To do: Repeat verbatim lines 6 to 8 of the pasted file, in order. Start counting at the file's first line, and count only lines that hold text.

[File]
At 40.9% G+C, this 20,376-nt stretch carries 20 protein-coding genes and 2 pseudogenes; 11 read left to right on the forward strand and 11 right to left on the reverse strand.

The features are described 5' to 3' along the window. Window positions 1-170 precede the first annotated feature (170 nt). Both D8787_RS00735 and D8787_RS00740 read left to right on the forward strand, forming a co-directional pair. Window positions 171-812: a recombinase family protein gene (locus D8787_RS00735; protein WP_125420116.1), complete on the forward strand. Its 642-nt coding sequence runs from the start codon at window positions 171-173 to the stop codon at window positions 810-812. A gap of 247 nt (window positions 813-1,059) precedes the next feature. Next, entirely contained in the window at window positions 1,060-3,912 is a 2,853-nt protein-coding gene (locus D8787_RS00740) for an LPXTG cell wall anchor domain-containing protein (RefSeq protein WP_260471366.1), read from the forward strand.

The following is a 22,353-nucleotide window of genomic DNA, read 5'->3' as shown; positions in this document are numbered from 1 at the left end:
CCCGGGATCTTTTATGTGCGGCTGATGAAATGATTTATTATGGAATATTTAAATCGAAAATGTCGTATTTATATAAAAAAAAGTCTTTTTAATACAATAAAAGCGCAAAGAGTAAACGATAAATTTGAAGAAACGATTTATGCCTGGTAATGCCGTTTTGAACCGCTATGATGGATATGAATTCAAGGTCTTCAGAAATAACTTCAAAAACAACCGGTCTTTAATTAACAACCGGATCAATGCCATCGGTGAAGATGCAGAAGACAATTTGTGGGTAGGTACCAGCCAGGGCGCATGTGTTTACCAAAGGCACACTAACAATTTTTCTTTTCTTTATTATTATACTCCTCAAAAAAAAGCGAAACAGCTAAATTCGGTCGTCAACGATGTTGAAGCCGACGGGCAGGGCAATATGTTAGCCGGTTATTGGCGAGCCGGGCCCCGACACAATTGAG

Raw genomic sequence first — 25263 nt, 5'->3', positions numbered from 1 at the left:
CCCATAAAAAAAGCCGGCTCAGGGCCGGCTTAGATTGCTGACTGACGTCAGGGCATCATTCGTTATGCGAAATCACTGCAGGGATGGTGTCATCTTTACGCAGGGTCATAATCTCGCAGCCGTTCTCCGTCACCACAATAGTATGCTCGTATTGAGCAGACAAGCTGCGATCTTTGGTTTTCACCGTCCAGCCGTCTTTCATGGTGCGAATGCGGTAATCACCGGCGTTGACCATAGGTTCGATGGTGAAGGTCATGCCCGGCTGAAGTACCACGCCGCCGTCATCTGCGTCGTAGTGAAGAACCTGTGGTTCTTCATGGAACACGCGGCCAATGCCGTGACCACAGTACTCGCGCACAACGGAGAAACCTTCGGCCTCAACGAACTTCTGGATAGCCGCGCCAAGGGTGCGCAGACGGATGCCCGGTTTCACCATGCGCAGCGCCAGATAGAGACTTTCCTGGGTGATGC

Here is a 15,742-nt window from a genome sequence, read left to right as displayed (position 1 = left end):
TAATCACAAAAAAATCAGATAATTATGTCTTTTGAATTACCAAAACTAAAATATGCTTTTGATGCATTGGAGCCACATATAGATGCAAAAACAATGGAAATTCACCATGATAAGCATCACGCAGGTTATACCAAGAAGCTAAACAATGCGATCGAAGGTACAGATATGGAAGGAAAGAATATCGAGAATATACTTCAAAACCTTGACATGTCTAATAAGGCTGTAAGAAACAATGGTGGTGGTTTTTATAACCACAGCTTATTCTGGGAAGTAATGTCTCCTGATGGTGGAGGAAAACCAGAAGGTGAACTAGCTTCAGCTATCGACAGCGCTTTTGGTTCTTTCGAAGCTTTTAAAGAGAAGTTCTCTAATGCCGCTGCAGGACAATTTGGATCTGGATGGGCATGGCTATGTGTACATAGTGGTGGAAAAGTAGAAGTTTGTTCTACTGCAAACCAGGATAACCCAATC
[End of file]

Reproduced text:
CCCATAAAAAAAGCCGGCTCAGGGCCGGCTTAGATTGCTGACTGACGTCAGGGCATCATTCGTTATGCGAAATCACTGCAGGGATGGTGTCATCTTTACGCAGGGTCATAATCTCGCAGCCGTTCTCCGTCACCACAATAGTATGCTCGTATTGAGCAGACAAGCTGCGATCTTTGGTTTTCACCGTCCAGCCGTCTTTCATGGTGCGAATGCGGTAATCACCGGCGTTGACCATAGGTTCGATGGTGAAGGTCATGCCCGGCTGAAGTACCACGCCGCCGTCATCTGCGTCGTAGTGAAGAACCTGTGGTTCTTCATGGAACACGCGGCCAATGCCGTGACCACAGTACTCGCGCACAACGGAGAAACCTTCGGCCTCAACGAACTTCTGGATAGCCGCGCCAAGGGTGCGCAGACGGATGCCCGGTTTCACCATGCGCAGCGCCAGATAGAGACTTTCCTGGGTGATGC

Here is a 15,742-nt window from a genome sequence, read left to right as displayed (position 1 = left end):
TAATCACAAAAAAATCAGATAATTATGTCTTTTGAATTACCAAAACTAAAATATGCTTTTGATGCATTGGAGCCACATATAGATGCAAAAACAATGGAAATTCACCATGATAAGCATCACGCAGGTTATACCAAGAAGCTAAACAATGCGATCGAAGGTACAGATATGGAAGGAAAGAATATCGAGAATATACTTCAAAACCTTGACATGTCTAATAAGGCTGTAAGAAACAATGGTGGTGGTTTTTATAACCACAGCTTATTCTGGGAAGTAATGTCTCCTGATGGTGGAGGAAAACCAGAAGGTGAACTAGCTTCAGCTATCGACAGCGCTTTTGGTTCTTTCGAAGCTTTTAAAGAGAAGTTCTCTAATGCCGCTGCAGGACAATTTGGATCTGGATGGGCATGGCTATGTGTACATAGTGGTGGAAAAGTAGAAGTTTGTTCTACTGCAAACCAGGATAACCCAATC